Heather's blog

A Little Drama was Just What I Needed

Lynn Canal Community Players weekend drama, Dinner With Friends, was just great. I had dreaded it because of the publicity, which emphasized the serious tone of infidelity, divorce, and friends taking sides. It wasn't suitable for anyone under 18 either.  And there was an almost four minute nasty marital bedroom fight.  I mean really, in April, when it's still so cold, and just when you think it is spring it snows again? But the show was so well written (those Pulitzer Prize judges know their drama) and so well acted and directed that I was pulled in right from the start.

Signs of Spring

This morning as we were walking a whole pack of dogs on the beach (there were three humans and five canines) we marveled at how this time yesterday it was snowing but by the evening it was clear and calm and the inlet was full of birds and smelled like May. John said the good thing about this year's bipolar weather is that we get to greet spring so many times, rather than just once.

Some Things to Know for Wednesday

 It's snowing. I know, 'nuff said.  There's music in the stacks from noon-1 at the library featuring Dr. Feldman on his concertina. Tomorrow at noon it' s that wayfaring mariner Scott Pearce & Friends band "Howl's Pals" and Friday it's Liz Marantz Falvey on violin and perhaps a guest cello player. Also at 4:00 this afternoon at the library there will be a demonstration of the new ereader for libraries (you borrow electronic books on them). Thursday evening at 5:30 it's dinner and cool films about women, Lunafest, at Harriett Hall.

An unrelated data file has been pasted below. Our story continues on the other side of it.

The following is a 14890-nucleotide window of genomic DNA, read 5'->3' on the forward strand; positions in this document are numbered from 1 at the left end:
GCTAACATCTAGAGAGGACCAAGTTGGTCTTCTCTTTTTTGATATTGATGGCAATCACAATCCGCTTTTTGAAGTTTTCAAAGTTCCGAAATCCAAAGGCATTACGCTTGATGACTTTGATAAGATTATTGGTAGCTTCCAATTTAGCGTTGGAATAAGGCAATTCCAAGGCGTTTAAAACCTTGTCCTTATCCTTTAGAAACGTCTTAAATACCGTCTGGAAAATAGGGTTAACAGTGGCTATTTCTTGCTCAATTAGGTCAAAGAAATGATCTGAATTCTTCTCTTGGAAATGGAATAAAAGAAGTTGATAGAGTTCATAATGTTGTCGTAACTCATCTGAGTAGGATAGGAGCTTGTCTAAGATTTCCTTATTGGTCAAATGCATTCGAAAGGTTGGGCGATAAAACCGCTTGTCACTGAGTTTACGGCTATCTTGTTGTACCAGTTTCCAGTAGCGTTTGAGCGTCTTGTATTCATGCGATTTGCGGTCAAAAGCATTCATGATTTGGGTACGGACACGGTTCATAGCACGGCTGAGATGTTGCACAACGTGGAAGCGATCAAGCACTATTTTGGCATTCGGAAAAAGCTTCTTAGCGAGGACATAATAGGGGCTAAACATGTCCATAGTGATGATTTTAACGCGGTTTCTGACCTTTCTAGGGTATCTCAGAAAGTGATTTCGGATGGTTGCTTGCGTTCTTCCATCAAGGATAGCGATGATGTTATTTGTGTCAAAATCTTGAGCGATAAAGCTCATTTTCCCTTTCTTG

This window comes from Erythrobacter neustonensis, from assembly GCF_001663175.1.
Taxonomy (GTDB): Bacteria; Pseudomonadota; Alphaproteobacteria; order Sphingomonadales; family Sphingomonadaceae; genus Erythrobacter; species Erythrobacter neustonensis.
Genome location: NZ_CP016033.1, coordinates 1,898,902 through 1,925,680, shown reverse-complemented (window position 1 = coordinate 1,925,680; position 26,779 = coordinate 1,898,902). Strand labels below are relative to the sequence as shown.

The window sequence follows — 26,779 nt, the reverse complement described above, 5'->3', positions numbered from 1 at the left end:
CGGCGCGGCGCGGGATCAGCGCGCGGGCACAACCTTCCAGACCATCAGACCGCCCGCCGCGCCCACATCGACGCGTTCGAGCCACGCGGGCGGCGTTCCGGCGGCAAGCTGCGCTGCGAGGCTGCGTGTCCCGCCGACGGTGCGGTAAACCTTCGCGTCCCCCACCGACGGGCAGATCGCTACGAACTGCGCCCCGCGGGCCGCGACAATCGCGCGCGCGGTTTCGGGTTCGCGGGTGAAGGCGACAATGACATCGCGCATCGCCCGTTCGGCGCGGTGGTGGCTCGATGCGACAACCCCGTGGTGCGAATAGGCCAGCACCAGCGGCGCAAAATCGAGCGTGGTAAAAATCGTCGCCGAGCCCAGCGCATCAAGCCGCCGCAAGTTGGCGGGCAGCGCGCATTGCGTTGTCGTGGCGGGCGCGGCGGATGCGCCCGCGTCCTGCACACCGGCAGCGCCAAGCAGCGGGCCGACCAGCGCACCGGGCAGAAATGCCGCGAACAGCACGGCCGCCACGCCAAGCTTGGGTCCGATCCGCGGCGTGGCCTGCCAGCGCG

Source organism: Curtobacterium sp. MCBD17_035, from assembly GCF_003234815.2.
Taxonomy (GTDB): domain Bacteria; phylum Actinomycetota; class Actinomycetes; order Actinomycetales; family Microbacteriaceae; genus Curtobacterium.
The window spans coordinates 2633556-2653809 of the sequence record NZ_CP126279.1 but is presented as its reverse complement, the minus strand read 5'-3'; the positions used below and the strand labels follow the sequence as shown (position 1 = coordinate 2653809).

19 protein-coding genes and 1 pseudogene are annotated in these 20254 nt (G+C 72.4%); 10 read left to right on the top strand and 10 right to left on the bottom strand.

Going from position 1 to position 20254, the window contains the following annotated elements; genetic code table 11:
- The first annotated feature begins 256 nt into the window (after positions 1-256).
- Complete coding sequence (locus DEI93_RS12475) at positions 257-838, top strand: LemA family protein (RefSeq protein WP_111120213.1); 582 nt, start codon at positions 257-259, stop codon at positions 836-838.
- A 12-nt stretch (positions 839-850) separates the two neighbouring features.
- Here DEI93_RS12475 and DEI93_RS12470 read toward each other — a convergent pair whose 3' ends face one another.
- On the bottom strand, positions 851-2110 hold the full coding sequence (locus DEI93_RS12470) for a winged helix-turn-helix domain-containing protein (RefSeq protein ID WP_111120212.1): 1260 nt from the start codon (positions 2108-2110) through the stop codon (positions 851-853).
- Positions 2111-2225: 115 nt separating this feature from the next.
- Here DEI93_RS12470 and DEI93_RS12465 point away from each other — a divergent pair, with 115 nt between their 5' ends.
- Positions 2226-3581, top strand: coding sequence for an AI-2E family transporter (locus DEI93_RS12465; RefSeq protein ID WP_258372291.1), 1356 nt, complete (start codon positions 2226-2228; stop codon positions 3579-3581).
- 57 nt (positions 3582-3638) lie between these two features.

Punctual Snow


Here's a little spring verse, set to motions and music for the young and the young at heart. Words by Emily Dickinson tune by Nancy Nash-- (But you can make up or borrow your own if you don't know ours):


New feet withing my garden go (marching)

New fingers stir the sod (kneading fingers)

A troubadour upon the elm betrays the solitude (hands to mouth, calling)

New children play upon the green ( hands gently patting little heads)

Running is a place- like Alaska.

Am I the only one who couldn't sleep last night after all those horrific images from Boston? I won't look anymore. The radio is enough. How could anyone be so evil? All I kept thinking about was when my husband ran the 100th anniversary Boston Marathon. His parents, Grandma Joanne and Phil, waited at the finish line with our oldest daughter, Eliza, then in eight grade. Imagine. I can't. I qualifed for Boston six times, but never managed to run it, since training in Alaska for an April marathon is hard.

Sunday's Thought

New Year's resolutions and good wishes really should be made in the Spring, when so much more seems possible than in January.

Here's one I love, from Maxine Kumin's poem, Magellan Street, 1974:

This is the year, in a kitchen

you brighten with pots of basil

and untidy mint, I see how

your life will open, will burst from 

the maze in its walled in garden

and streak toward the horizon.

Has Spring Sprung?

The sun is out, the snow is mostly gone, the geese are back in the ponds on the beach, and my neighbor Betty saw her first hummingbird. No doubt the little guy rode up on the back of a goose. Is that true? Or an old wives's tale? Is it just a coincidence they arrive at the same time? Speaking of sure signs of Spring, I think the Olen Nash Memorial  Big Air snowboard competition is this afternoon, although there may be little air and it may be continued tomorrow.  The organizers are a bit loose. They are snowboarders.

Happy Thursday

 At Morning Muscles this morning I asked Marnie if the reason my formally achy joints  felt so good is because of the yoga cleanse. I mean, does this mean I never can have coffee again?( Ice cream? Pizza? Wine!? ) How will I write another book? The good news is she suspects the daily yoga is to blame. I can probably keep that up at home after we are done. Phew.



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